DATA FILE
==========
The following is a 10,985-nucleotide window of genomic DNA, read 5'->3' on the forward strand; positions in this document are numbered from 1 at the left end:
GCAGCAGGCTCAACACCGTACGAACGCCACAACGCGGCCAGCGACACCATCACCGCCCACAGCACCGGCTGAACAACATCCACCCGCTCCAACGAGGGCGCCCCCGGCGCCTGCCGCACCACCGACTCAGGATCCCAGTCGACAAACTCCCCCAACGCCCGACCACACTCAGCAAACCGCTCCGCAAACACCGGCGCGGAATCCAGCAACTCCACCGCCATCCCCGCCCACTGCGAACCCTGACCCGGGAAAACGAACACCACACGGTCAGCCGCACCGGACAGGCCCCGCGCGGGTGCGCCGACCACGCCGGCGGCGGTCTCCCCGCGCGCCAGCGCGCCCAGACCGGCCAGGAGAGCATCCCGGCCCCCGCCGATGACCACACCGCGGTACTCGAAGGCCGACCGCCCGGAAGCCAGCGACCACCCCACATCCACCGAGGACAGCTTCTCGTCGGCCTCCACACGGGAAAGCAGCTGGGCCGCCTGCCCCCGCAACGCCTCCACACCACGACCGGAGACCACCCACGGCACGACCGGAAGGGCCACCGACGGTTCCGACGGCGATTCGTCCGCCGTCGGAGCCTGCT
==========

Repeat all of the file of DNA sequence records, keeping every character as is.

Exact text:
The following is a 10,985-nucleotide window of genomic DNA, read 5'->3' on the forward strand; positions in this document are numbered from 1 at the left end:
GCAGCAGGCTCAACACCGTACGAACGCCACAACGCGGCCAGCGACACCATCACCGCCCACAGCACCGGCTGAACAACATCCACCCGCTCCAACGAGGGCGCCCCCGGCGCCTGCCGCACCACCGACTCAGGATCCCAGTCGACAAACTCCCCCAACGCCCGACCACACTCAGCAAACCGCTCCGCAAACACCGGCGCGGAATCCAGCAACTCCACCGCCATCCCCGCCCACTGCGAACCCTGACCCGGGAAAACGAACACCACACGGTCAGCCGCACCGGACAGGCCCCGCGCGGGTGCGCCGACCACGCCGGCGGCGGTCTCCCCGCGCGCCAGCGCGCCCAGACCGGCCAGGAGAGCATCCCGGCCCCCGCCGATGACCACACCGCGGTACTCGAAGGCCGACCGCCCGGAAGCCAGCGACCACCCCACATCCACCGAGGACAGCTTCTCGTCGGCCTCCACACGGGAAAGCAGCTGGGCCGCCTGCCCCCGCAACGCCTCCACACCACGACCGGAGACCACCCACGGCACGACCGGAAGGGCCACCGACGGTTCCGACGGCGATTCGTCCGCCGTCGGAGCCTGCT